Shelf Control

It’s Banned Books Week! Our library system has one of the largest collections in the country, so come celebrate your freedom to read by checking out a book that has sparked controversy. Books are often banned from schools and libraries for sexual content and violence, but we wanted to explore some of the stranger reasons books have been taken off the shelves. Please enjoy five book bans that made us laugh, and click on the titles to find the books in our catalog! 

1. Where the Wild Things Are by Maurice Sendak

In 1969, child psychologist Bruno Bettelheim wrote that it could be traumatizing for children to read about the character being sent to bed without dinner. This led to the book being banned in schools and libraries throughout the country. 


2. The Dictionary                                                                                                           

Yes, you read that correctly. Both the American Heritage dictionary and the Merriam-Webster dictionary have been taken out of schools across the country for defining “provocative” words. While controversies over this reference book began in the 1970s, it was banned as recently as 2010 in a California school district. 


3. The Diary of Anne Frank                                      

While this book has been banned several times for sexually-explicit passages, it has also been challenged as “pro-Jewish propaganda” with claims that Anne Frank never actually existed. The most head-scratching reason for banning the book came in 1983, when the Alabama State Textbook Committee called it “a real downer.”


4. Charlotte’s Web by E.B. White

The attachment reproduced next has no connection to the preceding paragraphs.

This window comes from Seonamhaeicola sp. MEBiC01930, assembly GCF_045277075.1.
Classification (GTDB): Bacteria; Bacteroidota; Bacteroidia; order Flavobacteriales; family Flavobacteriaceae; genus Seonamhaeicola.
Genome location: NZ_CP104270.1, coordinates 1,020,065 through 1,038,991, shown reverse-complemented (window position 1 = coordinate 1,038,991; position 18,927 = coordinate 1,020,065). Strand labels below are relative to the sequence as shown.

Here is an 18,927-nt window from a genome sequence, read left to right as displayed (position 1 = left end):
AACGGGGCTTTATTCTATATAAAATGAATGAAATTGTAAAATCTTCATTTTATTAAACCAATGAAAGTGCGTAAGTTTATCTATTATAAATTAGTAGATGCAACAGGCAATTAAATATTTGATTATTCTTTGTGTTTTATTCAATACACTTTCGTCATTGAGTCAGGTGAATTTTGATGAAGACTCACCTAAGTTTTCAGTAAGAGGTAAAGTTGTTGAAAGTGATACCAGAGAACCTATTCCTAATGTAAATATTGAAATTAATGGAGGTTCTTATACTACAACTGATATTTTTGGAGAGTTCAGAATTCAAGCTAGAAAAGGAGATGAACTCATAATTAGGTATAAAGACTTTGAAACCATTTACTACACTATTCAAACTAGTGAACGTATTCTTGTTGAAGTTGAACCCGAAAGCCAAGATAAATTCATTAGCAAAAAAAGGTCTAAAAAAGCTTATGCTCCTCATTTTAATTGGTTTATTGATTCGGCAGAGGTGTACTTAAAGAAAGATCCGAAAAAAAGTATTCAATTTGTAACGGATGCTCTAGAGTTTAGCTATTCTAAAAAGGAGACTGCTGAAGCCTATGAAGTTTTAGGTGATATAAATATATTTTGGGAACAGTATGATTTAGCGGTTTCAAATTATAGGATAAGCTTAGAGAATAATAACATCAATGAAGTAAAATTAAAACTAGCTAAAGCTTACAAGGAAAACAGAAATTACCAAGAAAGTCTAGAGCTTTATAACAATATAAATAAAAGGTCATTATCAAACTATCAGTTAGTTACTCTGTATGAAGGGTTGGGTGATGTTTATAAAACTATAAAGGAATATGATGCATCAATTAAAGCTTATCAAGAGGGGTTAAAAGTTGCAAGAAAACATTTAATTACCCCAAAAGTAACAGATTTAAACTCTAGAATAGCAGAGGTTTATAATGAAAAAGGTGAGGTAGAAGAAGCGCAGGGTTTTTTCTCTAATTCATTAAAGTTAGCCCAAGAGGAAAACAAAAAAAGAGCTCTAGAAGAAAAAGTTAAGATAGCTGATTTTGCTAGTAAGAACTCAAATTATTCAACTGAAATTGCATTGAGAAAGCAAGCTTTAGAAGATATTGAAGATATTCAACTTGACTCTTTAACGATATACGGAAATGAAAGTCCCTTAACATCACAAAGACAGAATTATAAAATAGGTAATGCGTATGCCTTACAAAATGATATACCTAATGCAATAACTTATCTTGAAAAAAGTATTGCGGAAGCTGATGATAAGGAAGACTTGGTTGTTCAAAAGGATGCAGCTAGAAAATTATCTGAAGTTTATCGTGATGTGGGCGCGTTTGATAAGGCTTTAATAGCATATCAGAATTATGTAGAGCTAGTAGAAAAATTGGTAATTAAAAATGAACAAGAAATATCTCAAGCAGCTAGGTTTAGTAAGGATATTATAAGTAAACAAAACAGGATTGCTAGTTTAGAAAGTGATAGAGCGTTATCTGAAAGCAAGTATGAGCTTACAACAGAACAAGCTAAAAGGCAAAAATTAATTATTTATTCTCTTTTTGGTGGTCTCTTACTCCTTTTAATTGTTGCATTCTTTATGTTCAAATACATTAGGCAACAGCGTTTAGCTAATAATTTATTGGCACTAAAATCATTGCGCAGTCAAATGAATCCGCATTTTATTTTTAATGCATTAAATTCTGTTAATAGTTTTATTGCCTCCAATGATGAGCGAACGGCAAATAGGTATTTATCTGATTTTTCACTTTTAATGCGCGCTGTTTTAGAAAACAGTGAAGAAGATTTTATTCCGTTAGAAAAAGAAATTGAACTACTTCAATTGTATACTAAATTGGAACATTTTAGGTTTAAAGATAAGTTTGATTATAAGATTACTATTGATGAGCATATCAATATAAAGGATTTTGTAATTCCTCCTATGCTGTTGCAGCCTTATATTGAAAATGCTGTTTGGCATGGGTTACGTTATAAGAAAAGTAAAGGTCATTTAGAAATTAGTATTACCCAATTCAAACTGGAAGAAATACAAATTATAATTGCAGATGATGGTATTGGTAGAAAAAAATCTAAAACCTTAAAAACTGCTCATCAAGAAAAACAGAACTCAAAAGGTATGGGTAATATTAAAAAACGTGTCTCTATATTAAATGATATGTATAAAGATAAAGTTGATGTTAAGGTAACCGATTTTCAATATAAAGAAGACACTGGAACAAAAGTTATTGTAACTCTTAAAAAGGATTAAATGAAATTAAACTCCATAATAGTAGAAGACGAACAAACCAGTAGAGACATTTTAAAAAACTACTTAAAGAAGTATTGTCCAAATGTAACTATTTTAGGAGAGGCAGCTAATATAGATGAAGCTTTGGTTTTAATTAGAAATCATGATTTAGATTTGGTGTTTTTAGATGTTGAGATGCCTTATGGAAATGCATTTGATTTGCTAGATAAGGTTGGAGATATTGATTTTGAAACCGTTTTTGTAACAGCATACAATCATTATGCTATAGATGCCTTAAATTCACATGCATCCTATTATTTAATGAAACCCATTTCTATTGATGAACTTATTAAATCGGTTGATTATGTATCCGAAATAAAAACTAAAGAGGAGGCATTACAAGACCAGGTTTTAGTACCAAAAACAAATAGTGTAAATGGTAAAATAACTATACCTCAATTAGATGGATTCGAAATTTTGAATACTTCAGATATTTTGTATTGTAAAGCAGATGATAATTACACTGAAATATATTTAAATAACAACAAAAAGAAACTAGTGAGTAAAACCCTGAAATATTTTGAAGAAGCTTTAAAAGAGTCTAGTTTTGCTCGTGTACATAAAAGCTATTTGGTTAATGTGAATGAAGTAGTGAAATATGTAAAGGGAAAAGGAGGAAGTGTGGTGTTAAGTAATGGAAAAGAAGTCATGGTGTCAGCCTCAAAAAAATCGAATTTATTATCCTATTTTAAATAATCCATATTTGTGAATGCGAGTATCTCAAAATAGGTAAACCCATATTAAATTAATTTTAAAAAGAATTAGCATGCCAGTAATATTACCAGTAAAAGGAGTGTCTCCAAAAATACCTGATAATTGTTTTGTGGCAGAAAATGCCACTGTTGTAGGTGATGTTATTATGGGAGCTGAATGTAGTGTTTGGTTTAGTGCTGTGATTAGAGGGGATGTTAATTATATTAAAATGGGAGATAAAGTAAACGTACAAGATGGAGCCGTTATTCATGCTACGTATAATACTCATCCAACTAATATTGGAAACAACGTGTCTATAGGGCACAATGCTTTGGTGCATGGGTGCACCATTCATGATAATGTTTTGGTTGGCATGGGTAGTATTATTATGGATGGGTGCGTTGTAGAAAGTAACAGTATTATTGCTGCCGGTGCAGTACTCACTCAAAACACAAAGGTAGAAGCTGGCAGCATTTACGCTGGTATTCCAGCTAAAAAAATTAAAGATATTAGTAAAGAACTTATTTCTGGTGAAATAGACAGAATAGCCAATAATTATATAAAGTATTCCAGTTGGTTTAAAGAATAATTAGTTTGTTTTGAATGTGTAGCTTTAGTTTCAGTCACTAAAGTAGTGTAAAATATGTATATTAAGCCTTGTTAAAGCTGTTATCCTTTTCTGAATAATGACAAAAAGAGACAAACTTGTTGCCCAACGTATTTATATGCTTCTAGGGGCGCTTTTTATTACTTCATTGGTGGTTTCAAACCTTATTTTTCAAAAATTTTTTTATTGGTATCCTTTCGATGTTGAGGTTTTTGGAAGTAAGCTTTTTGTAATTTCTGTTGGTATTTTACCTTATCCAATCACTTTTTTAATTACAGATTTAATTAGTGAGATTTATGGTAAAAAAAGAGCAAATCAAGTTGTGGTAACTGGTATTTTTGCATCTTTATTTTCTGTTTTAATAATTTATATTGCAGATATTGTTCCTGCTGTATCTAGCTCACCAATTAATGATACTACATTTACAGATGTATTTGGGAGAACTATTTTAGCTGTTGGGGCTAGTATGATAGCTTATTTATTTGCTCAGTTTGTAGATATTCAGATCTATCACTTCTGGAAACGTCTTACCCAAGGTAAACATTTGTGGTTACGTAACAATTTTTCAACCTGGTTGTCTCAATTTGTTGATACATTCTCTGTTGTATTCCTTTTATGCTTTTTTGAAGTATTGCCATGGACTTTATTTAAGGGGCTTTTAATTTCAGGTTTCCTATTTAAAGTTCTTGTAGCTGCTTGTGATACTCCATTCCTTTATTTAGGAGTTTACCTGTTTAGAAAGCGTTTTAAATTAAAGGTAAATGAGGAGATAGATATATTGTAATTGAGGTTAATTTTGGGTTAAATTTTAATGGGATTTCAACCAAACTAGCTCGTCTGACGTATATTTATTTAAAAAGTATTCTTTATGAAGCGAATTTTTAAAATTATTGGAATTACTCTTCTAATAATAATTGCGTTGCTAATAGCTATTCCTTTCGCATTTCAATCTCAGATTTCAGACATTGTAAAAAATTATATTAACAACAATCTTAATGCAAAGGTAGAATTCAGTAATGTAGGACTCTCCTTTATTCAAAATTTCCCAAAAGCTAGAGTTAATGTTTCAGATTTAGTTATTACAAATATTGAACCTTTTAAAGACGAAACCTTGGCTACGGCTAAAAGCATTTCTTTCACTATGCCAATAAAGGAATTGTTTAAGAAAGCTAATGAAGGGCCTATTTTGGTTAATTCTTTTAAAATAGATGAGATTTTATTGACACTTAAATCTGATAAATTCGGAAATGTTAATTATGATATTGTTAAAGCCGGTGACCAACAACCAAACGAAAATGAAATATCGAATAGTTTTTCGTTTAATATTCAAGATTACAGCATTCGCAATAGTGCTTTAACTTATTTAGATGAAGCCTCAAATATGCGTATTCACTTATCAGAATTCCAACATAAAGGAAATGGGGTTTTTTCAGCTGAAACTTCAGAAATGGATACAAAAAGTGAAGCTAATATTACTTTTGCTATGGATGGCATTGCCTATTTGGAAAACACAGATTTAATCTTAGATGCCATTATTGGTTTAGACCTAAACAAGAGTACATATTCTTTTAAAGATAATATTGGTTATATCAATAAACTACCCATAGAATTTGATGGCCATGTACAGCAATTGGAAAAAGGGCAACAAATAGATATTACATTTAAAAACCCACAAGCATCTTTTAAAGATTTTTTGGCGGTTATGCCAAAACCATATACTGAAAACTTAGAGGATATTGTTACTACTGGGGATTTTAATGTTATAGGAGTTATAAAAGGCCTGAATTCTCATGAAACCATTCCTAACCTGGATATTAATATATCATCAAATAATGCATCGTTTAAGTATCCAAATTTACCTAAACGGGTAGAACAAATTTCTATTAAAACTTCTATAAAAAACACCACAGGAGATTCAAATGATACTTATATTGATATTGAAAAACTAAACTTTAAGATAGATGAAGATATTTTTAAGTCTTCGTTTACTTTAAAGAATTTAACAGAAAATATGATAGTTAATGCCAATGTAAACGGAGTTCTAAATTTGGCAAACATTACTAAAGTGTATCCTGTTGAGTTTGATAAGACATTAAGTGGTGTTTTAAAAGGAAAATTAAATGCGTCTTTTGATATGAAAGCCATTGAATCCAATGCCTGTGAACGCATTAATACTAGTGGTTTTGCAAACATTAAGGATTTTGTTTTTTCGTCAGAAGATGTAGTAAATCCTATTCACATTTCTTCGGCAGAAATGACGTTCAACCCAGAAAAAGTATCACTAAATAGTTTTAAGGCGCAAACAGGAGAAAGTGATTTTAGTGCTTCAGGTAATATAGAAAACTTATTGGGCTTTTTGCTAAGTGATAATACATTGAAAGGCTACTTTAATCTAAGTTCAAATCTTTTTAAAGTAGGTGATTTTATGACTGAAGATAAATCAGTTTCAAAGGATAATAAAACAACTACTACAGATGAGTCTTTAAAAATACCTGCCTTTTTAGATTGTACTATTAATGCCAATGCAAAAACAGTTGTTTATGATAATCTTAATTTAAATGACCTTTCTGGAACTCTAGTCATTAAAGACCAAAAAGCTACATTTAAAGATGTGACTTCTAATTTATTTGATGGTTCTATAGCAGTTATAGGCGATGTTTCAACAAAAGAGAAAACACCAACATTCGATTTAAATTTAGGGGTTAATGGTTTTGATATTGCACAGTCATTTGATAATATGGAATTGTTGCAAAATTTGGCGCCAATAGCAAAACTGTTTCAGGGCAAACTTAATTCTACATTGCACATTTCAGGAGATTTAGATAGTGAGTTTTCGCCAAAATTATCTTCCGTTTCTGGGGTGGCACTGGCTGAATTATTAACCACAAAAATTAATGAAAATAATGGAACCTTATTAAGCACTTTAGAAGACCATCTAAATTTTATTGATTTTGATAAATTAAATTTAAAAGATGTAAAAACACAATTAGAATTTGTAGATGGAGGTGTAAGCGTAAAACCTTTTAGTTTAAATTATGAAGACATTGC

Parents in Kansas in 2006 got this book banned because of the talking animals. They complained that showing lesser creatures with human abilities of communication is highly disrespectful to God, and it must be the work of the devil.


5. Brown Bear, Brown Bear, What Do You See? by Bill Martin Jr.

This innocent picture book was banned by the Texas Board of Education in 2010 thanks to a misunderstanding. The author happens to have the same name as a Marxist theorist, and no one “bothered” to check if it was the same person. What a great reminder of the importance of doing your research.

All of this content was found on The Week’s 17 most surprising banned books, so check it out if you want to see more!

Written and Edited by: Nicole

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The UGL is Fifty!

The UGL is the big “5-0!” This fall, the UGL is celebrating its 50th anniversary and will host a series of events throughout the semester for all students to enjoy. In addition, we will showcase student work on merchandise for the UGL@50 celebration — thank you to Taylor Chism, whose design was selected as the first place winner of the UGL’s 50th Anniversary Design Competition, as well as the other competition winners, for their design contributions! To see all three winners’ artwork from this competition, please see our past blog post

Historic view of the UGL in 1970.

The UGL in 1970

The first Undergraduate Library was established on the first floor of the Main Library in 1949, as part of a one million dollar post-war expansion. This campus drive to expand services to undergraduates eventually led to the current Undergraduate Library building opened to campus in 1969 to better support a growing undergraduate population. Today, the UGL helps support more than 33,000 undergraduate students, in addition to the graduate students, staff, and faculty who utilize our resources and services. 

Please join us as we celebrate throughout the semester! Our full schedule of events is below: 

Photo Booth

Monday, September 9 from 3-7pm

50 Donuts an Hour

Monday, September 23 from 12-10pm

50th Anniversary Button Making Event

Monday, October 7 from 3-7pm

Birthday Cake!

Monday, October 21 from 2-4pm

Photo Booth

Monday, November 4 from 3-7pm

DIY Whiteboard Artwork (week-long event)

Begins: Monday November 11 

Ends: Friday November 15


Want to know more? Explore the UGL website to learn more about the history of the UGL — we hope to see you this semester!


Written and Edited by Lauren

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